All the connotations and daydreams that come with the image of a fighter pilot are on show in the intriguing replica IWC Pilot’s Watch Double Chronograph TOP GUN Ceratanium, a functional tool watch that transcends the genre. The cool black finish could only be German, and following a strict code of functionality that, while formal in its monochrome symmetry, exudes a calm feeling of trust. The case is not exactly lithe at 44mm with a close-to 17mm thickness, but the fit on the wrist makes me believe that there is a well-staffed Department of Ergonomics at IWC Schaffhausen. Even without the visual cliché of black being slimming, the elegant shape of the lugs sure make it shrink, and yes, Ceratanium is light enough that, with eyes closed, you’ll think it’s a slim 40mm.
The Ceratanium case
The lineage of ceramic pilot’s watches starting in 1994 culminates in what here is a matt black case with a smooth surface. The stealthy feel is a masterstroke by IWC, combining titanium and ceramic in a composite material, having the lightness of titanium while being ultra scratch-resistant. The surprising feature is that Ceratanium has a softer feel, both through its silky surface and feeling warmer on the skin than steel.
Through the production experience, Swiss made IWC replica watches have now managed to include both pushers, crown and buckle in the same material, with the single pop of a red ring around the 10 o’clock pusher slipping through the monochrome scanner. The pushers manage the perfect haptic balance between a slight resistance triggering your build quality-sensor, while being large enough to even work while wearing. Let’s be honest and say winter gloves rather than pilot’s gloves — even if we all feel the strong TOP GUN inspiration, at well past 40, with poor eyesight, chances are I’m not accepted at the academy.
An exemplary pilot’s dial
Under the charming occasional flash of blue AR, we have legibility with a capital L, while the image is understated stealth through the use of grey print and lume instead of crisp white. While calming down the contrasts, this is still the ABC of Pilot watch design, with a wealth of information delivered at a glance. From the classic 12 o’clock triangle and dots, to the black day-date windows, even a slight twist of the wrist gives you all the necessary mission input. The textured dial embodies tool minimalism with its pure weapons-grade black, while the Arabic numerals are large and decisively IWC of font. Liberal amounts of Super-LumiNova will keep you informed through the darker hours, and we love the classic IWC sharp sword pilot’s hands. They are proportionate, while striking a fine balance with the needle tip of the chronograph seconds hand, a charming lume pip at the end of its counterbalance. The chronograph seconds hand number two for the rattrapante function is black, with a fresh pop of red needle tip to match the pusher at 10, allowing for intermediate timing. Three recessed registers are as crisp as you would expect, with the running seconds at 9 alone more legible than the entire dial of an average 38mm diver. Seriously.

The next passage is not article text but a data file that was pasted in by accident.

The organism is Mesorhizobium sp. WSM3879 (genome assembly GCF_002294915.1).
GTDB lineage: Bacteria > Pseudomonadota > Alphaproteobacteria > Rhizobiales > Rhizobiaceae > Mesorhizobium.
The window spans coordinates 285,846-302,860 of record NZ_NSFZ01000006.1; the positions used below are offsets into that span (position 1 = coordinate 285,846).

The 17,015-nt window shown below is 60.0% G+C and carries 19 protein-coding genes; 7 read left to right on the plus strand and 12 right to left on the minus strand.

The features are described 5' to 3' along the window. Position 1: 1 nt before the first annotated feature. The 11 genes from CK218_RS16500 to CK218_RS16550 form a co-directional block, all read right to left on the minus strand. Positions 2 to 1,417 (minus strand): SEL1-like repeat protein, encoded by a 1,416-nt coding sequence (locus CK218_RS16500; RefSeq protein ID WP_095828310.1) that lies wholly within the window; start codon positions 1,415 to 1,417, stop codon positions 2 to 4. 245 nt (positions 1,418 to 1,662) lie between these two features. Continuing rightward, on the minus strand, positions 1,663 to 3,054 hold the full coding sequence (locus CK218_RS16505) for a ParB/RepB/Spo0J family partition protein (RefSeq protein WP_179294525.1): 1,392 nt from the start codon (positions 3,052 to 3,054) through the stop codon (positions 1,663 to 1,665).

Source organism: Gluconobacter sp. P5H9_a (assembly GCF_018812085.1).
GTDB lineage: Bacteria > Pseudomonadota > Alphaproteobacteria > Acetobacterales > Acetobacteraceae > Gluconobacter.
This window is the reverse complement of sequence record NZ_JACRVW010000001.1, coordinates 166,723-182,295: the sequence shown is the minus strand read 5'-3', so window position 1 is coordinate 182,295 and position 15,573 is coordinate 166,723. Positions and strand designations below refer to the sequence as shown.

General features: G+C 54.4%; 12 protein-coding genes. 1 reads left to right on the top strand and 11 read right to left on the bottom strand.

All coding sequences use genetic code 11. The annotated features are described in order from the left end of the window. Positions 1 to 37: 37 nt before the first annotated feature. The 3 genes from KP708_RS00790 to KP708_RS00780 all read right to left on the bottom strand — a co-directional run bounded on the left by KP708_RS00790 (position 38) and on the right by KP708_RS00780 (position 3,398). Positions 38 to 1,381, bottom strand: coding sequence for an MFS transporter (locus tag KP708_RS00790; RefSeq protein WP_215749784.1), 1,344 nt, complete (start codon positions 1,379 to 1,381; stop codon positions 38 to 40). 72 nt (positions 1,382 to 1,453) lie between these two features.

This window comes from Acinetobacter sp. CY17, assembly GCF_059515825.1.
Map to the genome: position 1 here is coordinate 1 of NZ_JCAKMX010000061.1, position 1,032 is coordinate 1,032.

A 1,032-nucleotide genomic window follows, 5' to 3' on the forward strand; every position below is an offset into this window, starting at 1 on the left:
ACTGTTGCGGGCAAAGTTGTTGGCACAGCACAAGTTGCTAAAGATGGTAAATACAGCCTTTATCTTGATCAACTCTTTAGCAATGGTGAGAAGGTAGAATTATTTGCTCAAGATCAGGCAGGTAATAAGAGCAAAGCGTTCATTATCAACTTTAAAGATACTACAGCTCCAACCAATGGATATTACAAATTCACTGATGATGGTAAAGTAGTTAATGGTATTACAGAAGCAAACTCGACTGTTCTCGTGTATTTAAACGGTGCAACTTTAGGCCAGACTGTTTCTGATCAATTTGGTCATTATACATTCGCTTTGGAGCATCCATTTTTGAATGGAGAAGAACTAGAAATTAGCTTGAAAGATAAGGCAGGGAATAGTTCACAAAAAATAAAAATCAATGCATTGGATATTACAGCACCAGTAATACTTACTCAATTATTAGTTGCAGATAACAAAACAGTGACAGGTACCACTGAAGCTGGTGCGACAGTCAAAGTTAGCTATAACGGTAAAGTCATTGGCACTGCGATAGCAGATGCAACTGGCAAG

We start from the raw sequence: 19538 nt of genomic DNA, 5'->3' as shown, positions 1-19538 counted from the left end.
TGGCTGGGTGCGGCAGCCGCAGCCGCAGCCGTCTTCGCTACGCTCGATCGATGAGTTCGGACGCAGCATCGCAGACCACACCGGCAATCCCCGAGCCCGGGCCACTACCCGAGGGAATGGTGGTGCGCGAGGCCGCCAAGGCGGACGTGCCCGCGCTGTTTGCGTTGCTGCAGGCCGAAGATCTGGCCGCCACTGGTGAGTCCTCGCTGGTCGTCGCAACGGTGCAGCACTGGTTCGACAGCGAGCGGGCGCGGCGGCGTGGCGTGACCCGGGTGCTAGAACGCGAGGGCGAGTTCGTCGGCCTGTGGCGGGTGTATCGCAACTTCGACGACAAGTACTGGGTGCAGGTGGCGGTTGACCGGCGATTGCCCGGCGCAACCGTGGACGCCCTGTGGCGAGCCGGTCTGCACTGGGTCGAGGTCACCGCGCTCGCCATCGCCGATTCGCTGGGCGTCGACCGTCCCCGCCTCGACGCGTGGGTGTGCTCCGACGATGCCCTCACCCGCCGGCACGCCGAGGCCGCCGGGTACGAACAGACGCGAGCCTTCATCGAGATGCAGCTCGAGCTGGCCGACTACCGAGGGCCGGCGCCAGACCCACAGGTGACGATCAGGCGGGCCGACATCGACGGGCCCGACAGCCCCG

The Double Chronograph movement
Unless you know your rattrapante from a normal chronograph, you will only have a vague suspicion about the red-ringed pusher at 10 o’clock, and the rattrapante seconds hand can’t be seen. Ah, but you see, the black and red split-second hand hides a hair’s breadth under the main chrono seconds hand, awaiting your bidding … An assertive resistance when I push the chronograph pusher at 2 o’clock and the seconds needle is away; when pushing the red-ringed pusher at 10, voila! The hidden rattrapante hand appears and stops, giving you an intermediary or lap time. Push it again, and it springs back to hide with a charming flutter as it hangs on to the main seconds hand as it carries on. This is the main reason for the thickness of the watch, and the dance of the two timing needles is worth every millimetre.
The IWC Doppelchronograf movement harks back to the movement designer Kurt Klaus in the late ’80s, at a time when in-house movements were not that prevalent; the gauntlet eventually taken over by the IWC movement designer Richard Habring, now of Habring2 fame. Instead of a delicate rattrapante (another name for the DoppelChrono) movement not suitable for a weapons-grade tool watch, RH developed a more simplified module based on the solidity of a Valjoux 7750. Tough, reliable and easy to service. So, this is neither a new pilot’s watch or movement, but rather the pinnacle of the established credentials of IWC now in the stealthy case of the TOP GUN series. The simple yet complex module-based double chronograph complication explains the thickness, fitted securely within a soft-iron, antimagnetic inner case. Bulletproof strength marks this 25-year-old movement, rather than the regal delicacy of a Vacheron or Patek split-seconds heart. But these qualities of the in-house 79420 calibre respect the mission brief. Listen up, troops! The majority of the 44 hours of power reserve is not meant to be spent under a tailored shirt cuff, tempting as it is on the tool-comfortable fabric-inlaid soft rubber strap. The Ceratanium case might be silky smooth, but the TOP GUN nomenclature is here for a reason. Whether you are strapped into an ejector seat or on a wintery trek up a mountain, this is your trusted wingman. The IWC Double Chronograph has got your back.